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Ask Ash

20 May 19

Advice column: my new colleague shuns any social encounters with colleagues

Dear Ash,

I have been fortunate enough to have worked my way up the ladder at my current firm through much hard work and determination and have always felt like my colleagues are my friends too. However, a relatively new colleague in our team has sought to upset the dynamics in our department and, despite being new, does not seem to have any respect for the way we do things and is not interested in establishing any friendships either. He refuses to attend any social events after work and always makes an excuse for skipping team lunches. There is no doubt that he is competent at his job but his disregard for making an effort with the rest of the team is frustrating and quite frankly insulting.

Ash replies:

It is great that you have formed such friendships in the workplace; it is not always an easy task, especially when there are often different personalities all vying to compete against each other. Your colleague has chosen to not get too involved in the social side of work and you should not hold this against him, as he is perfectly within his rights to decide the level of engagement he is willing to undertake. 

He does not have to be friends with people at work, as long as he is civil and polite and does the work he is employed to do. There is no doubt that camaraderie between colleagues can be an important and positive dynamic and can result in a more productive working environment; however, it can also be quite intimidating for a newcomer entering such an environment. Moreover, although such friendships are nice to have, they are not an essential component of the workplace. You may just need to accept that some people are not as sociable as others and may not wish to have colleagues as friends; you cannot force your ideals upon others.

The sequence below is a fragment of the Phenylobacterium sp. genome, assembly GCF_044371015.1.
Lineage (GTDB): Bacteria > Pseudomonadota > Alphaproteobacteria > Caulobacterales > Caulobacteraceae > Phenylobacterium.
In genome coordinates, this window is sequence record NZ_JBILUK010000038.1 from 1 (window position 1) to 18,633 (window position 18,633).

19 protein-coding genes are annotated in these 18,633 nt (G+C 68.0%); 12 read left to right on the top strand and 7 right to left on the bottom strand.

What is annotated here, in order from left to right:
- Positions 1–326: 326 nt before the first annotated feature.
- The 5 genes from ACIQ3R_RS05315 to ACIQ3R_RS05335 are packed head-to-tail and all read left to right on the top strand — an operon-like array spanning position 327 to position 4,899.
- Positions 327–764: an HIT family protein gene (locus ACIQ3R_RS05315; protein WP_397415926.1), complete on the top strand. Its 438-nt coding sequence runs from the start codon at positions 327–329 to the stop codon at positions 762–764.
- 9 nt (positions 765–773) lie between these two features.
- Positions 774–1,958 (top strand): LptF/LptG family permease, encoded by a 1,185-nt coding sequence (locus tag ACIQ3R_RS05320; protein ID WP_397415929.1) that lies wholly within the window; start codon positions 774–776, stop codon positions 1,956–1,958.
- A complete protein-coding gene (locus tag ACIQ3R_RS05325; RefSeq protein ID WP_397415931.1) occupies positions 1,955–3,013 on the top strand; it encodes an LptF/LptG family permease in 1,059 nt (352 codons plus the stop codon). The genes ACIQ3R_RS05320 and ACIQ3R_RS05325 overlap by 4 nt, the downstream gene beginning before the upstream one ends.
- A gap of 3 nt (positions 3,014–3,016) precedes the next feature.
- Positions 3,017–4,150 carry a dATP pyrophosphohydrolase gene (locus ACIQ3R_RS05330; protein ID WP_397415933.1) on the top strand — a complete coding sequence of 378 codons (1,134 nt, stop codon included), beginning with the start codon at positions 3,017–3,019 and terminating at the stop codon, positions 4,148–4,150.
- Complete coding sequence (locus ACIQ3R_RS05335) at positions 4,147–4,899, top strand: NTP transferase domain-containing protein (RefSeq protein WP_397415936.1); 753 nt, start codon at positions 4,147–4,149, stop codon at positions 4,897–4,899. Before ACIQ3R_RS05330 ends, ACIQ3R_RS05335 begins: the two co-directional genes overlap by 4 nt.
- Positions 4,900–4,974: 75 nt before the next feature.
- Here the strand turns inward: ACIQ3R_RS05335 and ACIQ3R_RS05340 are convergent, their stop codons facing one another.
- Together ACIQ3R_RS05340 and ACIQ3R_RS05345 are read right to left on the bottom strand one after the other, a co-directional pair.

Respect for everyone’s thoughts and choices will help to support a positive environment at work. It may well be that your colleague is just shy or indeed a little intimidated at being the new guy in a clearly close team. He may also just prefer to socialise with his own group of friends outwith the work space. Whatever his reasons, give him some space and he may, in time, just decide to get more involved anyway; but even if he doesn’t that should be OK too. 

Send your queries to Ash

“Ash” is a solicitor who is willing to answer work-related queries from solicitors and other legal professionals, which can be put to her via the editor: peter@connectcommunications.co.uk, or mail to Suite 6b, 1 Carmichael Place, Edinburgh EH6 5PH. Confidence will be respected and any advice published will be anonymised.

Please note that letters to Ash are not received at the Law Society of Scotland. The Society offers a support service for trainees through its Education, Training & Qualifications team. For one-to-one advice contact Katie Wood, Head of Admissions on 0131 476 8162, or by email: KatieWood@lawscot.org.uk

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